Street food in Havana
Replies: 51 - Last Post: Oct 9, 2012 9:27 PM Last Post By: cuidate
Oct 8, 2012 7:55 AM
30I have never understood some peoples obsession with street food in Havana. I do eat it when in a hurry or when not up to spending much money, but it's really, really bad. And as for hygiene, there is no control, of course, some of those places are really dirty, in almost all of them they handle the food with the same hand that takes your dirty pesos. As for pizza, does anyone know anywhere on Planet earth where they make pizzas as horrible as in Havana street windows? There's a place on Aquila and San Lazaro in Barrio Colon, Centro Habana that is widely known as being the best for pizza in the area, and they serve some weird dough with sour cheese on top, it has nothing in common with a pizza except that it's bread and cheese. And that is the pizza at the best place in the area.
Never gotten sick from street food, but have been training my stomach for years. Next test will be swimming in the bay, Centro Habana section. But it's a game; you never know when it hits you.
Going to Havana and planning on exclusively or mainly surviving on street food sounds disgusting to me, and I'd rather wait half a year and save up money for at least one decent meal daily. Nothing wrong with a burger or 'pizza' late at night on Zanja, but eating street food more than once daily, I couldn't do that. And I would get really fat from it. Try to fnd any Havana street food with an ounce of nutrition in it. Tough task. It's all made up of bad dough, cheap cheese, Cuban produced overcooked spaghetti (When you cook spaghetti for 20 minutes it boils up and fills more and you cut down your expenses - forget about any Cuban haven heard the Italian expression 'al dente'), bad pork and chicken franks made from grinded chicken bone. Delicious.
No wonder you see so many fat Cubans. Way more than just 3-4 years ago. They're ging to have a serious weight problem within a few years.
Last thing: Whle they may claim the 'refresco' is made from boiled water, almost all is made from water straight from the tap. Tap water is of course the shortest way to the bathroom in Cuba.
PS: Marakas on O is not a paladar. While I don't think it's anything special at all, the pizza and spaghetti is of course one million times better than at any street window. I'll give it that much credit.
Oct 8, 2012 8:32 AM
Oct 8, 2012 1:42 PM
32Street Mango, sounds like a new clothing line for women...
There's a bigger agro on 19 e/ A y B. But the OP will be staying in Vieja or Centro, there are agros all over town, so those in Vedado are probably not that interesting to him. But wash your fruit with botted or boiled water and wipe dry with something clean. If you're so intent on living in Havana on nothing, good idea to mix your completely nutrition-and vitamin-free street food with some fruit. If there is something Cuba has of a high standard it is fruit and (some) vegetables. Some of those that beat their partners in most other countries are mango, papaya, pineapple and avacado - tomatoes on a lucky day.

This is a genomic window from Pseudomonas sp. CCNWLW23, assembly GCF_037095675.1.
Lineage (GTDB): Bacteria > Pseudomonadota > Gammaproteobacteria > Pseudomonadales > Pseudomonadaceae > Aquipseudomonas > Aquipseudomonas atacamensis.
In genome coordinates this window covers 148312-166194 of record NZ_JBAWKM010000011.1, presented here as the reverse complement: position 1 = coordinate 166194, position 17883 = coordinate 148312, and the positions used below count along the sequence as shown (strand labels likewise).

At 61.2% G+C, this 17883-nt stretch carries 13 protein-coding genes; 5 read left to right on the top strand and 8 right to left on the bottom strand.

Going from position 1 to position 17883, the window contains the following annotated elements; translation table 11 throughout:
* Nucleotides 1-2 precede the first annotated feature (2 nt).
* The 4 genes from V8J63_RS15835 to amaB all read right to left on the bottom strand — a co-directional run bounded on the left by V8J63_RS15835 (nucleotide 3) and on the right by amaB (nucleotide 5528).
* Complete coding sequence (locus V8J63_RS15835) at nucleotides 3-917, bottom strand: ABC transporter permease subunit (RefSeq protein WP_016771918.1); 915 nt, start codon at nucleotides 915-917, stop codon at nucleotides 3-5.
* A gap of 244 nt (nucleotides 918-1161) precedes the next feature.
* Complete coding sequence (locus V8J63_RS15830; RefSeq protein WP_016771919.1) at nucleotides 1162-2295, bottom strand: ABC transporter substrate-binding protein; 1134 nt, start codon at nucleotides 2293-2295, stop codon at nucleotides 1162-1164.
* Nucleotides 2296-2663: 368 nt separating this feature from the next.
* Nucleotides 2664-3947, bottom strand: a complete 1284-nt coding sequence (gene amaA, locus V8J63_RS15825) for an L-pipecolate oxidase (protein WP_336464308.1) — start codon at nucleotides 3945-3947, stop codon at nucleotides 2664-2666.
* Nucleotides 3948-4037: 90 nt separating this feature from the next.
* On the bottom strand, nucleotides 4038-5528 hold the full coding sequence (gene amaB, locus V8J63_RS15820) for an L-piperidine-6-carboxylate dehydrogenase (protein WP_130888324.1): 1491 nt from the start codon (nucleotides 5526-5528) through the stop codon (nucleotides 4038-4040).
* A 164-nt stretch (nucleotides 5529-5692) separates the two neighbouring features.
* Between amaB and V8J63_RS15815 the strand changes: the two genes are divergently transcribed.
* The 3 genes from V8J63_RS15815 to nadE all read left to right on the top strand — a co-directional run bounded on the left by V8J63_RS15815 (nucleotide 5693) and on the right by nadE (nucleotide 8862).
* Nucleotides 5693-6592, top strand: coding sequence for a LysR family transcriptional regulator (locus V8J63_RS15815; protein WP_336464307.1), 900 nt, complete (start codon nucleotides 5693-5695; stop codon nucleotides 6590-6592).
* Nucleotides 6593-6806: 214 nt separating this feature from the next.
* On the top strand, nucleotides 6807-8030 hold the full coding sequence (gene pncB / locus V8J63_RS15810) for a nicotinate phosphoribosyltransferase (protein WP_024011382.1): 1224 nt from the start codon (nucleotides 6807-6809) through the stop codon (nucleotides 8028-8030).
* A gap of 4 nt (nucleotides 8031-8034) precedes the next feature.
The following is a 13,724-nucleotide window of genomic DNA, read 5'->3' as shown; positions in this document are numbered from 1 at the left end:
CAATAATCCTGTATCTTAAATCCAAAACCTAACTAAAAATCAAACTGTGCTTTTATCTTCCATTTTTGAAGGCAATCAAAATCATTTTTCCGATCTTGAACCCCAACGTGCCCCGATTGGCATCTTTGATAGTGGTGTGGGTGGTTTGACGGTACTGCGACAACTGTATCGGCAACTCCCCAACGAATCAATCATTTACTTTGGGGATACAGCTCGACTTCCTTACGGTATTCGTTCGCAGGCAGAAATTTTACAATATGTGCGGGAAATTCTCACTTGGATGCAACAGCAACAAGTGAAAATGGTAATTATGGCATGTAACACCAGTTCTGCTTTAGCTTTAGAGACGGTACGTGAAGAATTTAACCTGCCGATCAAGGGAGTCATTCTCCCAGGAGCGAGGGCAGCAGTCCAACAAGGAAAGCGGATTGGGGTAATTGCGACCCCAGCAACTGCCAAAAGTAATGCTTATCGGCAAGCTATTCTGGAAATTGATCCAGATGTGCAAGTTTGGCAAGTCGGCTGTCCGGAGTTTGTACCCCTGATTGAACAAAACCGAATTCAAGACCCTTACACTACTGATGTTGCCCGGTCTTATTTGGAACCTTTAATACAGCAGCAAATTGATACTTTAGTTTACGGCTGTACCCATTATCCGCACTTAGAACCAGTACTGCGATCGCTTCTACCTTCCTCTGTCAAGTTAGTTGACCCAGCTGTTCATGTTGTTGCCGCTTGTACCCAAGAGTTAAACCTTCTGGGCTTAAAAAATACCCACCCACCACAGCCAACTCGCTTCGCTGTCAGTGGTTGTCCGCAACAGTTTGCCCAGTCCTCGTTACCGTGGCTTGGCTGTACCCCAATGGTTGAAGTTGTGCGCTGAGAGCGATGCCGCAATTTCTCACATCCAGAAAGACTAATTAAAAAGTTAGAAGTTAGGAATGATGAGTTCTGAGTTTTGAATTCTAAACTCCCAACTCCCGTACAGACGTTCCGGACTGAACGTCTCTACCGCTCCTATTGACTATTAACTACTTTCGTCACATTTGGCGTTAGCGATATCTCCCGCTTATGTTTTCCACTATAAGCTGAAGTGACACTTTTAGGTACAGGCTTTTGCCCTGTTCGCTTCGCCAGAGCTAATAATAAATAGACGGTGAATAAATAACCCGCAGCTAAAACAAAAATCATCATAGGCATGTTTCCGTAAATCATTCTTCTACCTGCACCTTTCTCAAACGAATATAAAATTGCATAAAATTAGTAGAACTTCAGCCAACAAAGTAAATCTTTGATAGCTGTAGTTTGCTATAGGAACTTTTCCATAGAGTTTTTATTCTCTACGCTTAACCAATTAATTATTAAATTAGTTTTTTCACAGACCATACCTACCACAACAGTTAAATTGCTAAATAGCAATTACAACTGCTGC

Oct 8, 2012 1:57 PM
Oct 8, 2012 2:07 PM
34Your response is spot on, dontomas and echoes my experience and point of view as well, even down to the excellent agro on 19 y B, my favorite in Havana. Certainly well worth the short walk from the tiny place you refer to enram. A terrific selection of fresh fruits and veggies. Like most meats in Cuba, the meats have additional protein added by the flies who lay their eggs in them. If you have to get meat at any of the outdorr places, best to get there early in the morning. There are a lot of countries that have excellent street fare but Cuba is not even on the list.
The "best" street pizza in Cuba is still so greazzzzy that it will slide down your throat before you have a chance to chew on it.
I have purchased some fantastic little postries from time to time, and the peanuts are great, but even those are only the exceptions that prove the rule.
If you don't have a kitchen available to you then ask around for private kitchens and chefs. If you go with them to the agromercado you will be able to buy food for four for the cost of a bad meal in a paladar. If you can help supply them some stuff they would not otherwise buy for themselves, you can eat very well in Cuba.
Oct 8, 2012 2:55 PM
35I agree fully, scrape away the flies on the meat you buy in the agro markets and cook it well. Wash and peel fruits and try to stay away from uncooked vegetables, and tap water. These are my rules, and I spend weeks without stomach problems. I don't eat the pizzas, or any other food from street vendors. Once in a while, though, I do get grounded by diarrhea for unknown reasons, and sometimes it is really bad and painful. But never more really than that.
I suppose it is difficult to stay aseptic in Cuba, and all that hand shaking does not make it better. The bacterias from the last spell of cholera quickly spread to other provinces untill the authorities managed to control and stop it.